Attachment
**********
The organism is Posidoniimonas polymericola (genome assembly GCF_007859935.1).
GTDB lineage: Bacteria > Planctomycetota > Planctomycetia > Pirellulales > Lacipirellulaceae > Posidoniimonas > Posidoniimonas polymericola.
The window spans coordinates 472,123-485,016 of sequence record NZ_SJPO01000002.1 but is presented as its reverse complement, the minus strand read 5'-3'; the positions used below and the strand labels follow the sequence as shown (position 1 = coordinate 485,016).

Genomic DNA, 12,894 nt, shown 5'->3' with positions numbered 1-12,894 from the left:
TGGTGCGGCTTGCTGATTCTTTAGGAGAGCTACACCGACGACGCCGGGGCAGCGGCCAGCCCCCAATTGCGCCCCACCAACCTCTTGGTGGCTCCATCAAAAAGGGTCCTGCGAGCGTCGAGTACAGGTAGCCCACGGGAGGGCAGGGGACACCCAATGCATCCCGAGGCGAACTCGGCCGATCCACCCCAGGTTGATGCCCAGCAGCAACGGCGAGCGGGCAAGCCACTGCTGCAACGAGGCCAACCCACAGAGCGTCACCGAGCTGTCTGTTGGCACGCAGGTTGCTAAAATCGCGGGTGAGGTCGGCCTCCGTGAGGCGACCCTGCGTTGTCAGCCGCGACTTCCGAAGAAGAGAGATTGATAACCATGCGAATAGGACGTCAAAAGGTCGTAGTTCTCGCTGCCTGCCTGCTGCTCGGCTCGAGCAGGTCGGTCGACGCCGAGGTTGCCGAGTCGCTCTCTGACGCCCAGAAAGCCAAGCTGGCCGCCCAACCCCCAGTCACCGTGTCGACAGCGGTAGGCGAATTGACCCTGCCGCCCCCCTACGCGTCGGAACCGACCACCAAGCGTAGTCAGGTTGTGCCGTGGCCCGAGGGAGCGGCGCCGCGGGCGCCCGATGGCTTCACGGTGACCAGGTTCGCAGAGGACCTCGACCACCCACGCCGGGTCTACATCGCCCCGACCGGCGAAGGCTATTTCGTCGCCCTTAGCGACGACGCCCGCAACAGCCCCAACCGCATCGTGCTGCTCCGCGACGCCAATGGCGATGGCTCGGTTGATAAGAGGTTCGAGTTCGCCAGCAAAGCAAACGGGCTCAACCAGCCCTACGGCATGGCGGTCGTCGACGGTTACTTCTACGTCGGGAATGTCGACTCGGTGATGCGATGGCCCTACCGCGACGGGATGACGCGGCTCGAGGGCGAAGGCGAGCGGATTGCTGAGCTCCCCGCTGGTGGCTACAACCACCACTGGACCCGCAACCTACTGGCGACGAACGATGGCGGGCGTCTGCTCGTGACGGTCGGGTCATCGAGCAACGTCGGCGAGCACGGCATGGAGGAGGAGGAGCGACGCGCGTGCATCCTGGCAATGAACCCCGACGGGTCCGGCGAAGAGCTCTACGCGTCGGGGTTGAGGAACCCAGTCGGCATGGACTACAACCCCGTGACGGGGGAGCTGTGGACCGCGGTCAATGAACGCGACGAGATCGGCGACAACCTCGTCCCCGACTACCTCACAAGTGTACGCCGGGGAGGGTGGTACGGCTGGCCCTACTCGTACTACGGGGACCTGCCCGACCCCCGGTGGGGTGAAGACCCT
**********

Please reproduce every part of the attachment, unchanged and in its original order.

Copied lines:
The organism is Posidoniimonas polymericola (genome assembly GCF_007859935.1).
GTDB lineage: Bacteria > Planctomycetota > Planctomycetia > Pirellulales > Lacipirellulaceae > Posidoniimonas > Posidoniimonas polymericola.
The window spans coordinates 472,123-485,016 of sequence record NZ_SJPO01000002.1 but is presented as its reverse complement, the minus strand read 5'-3'; the positions used below and the strand labels follow the sequence as shown (position 1 = coordinate 485,016).

Genomic DNA, 12,894 nt, shown 5'->3' with positions numbered 1-12,894 from the left:
TGGTGCGGCTTGCTGATTCTTTAGGAGAGCTACACCGACGACGCCGGGGCAGCGGCCAGCCCCCAATTGCGCCCCACCAACCTCTTGGTGGCTCCATCAAAAAGGGTCCTGCGAGCGTCGAGTACAGGTAGCCCACGGGAGGGCAGGGGACACCCAATGCATCCCGAGGCGAACTCGGCCGATCCACCCCAGGTTGATGCCCAGCAGCAACGGCGAGCGGGCAAGCCACTGCTGCAACGAGGCCAACCCACAGAGCGTCACCGAGCTGTCTGTTGGCACGCAGGTTGCTAAAATCGCGGGTGAGGTCGGCCTCCGTGAGGCGACCCTGCGTTGTCAGCCGCGACTTCCGAAGAAGAGAGATTGATAACCATGCGAATAGGACGTCAAAAGGTCGTAGTTCTCGCTGCCTGCCTGCTGCTCGGCTCGAGCAGGTCGGTCGACGCCGAGGTTGCCGAGTCGCTCTCTGACGCCCAGAAAGCCAAGCTGGCCGCCCAACCCCCAGTCACCGTGTCGACAGCGGTAGGCGAATTGACCCTGCCGCCCCCCTACGCGTCGGAACCGACCACCAAGCGTAGTCAGGTTGTGCCGTGGCCCGAGGGAGCGGCGCCGCGGGCGCCCGATGGCTTCACGGTGACCAGGTTCGCAGAGGACCTCGACCACCCACGCCGGGTCTACATCGCCCCGACCGGCGAAGGCTATTTCGTCGCCCTTAGCGACGACGCCCGCAACAGCCCCAACCGCATCGTGCTGCTCCGCGACGCCAATGGCGATGGCTCGGTTGATAAGAGGTTCGAGTTCGCCAGCAAAGCAAACGGGCTCAACCAGCCCTACGGCATGGCGGTCGTCGACGGTTACTTCTACGTCGGGAATGTCGACTCGGTGATGCGATGGCCCTACCGCGACGGGATGACGCGGCTCGAGGGCGAAGGCGAGCGGATTGCTGAGCTCCCCGCTGGTGGCTACAACCACCACTGGACCCGCAACCTACTGGCGACGAACGATGGCGGGCGTCTGCTCGTGACGGTCGGGTCATCGAGCAACGTCGGCGAGCACGGCATGGAGGAGGAGGAGCGACGCGCGTGCATCCTGGCAATGAACCCCGACGGGTCCGGCGAAGAGCTCTACGCGTCGGGGTTGAGGAACCCAGTCGGCATGGACTACAACCCCGTGACGGGGGAGCTGTGGACCGCGGTCAATGAACGCGACGAGATCGGCGACAACCTCGTCCCCGACTACCTCACAAGTGTACGCCGGGGAGGGTGGTACGGCTGGCCCTACTCGTACTACGGGGACCTGCCCGACCCCCGGTGGGGTGAAGACCCT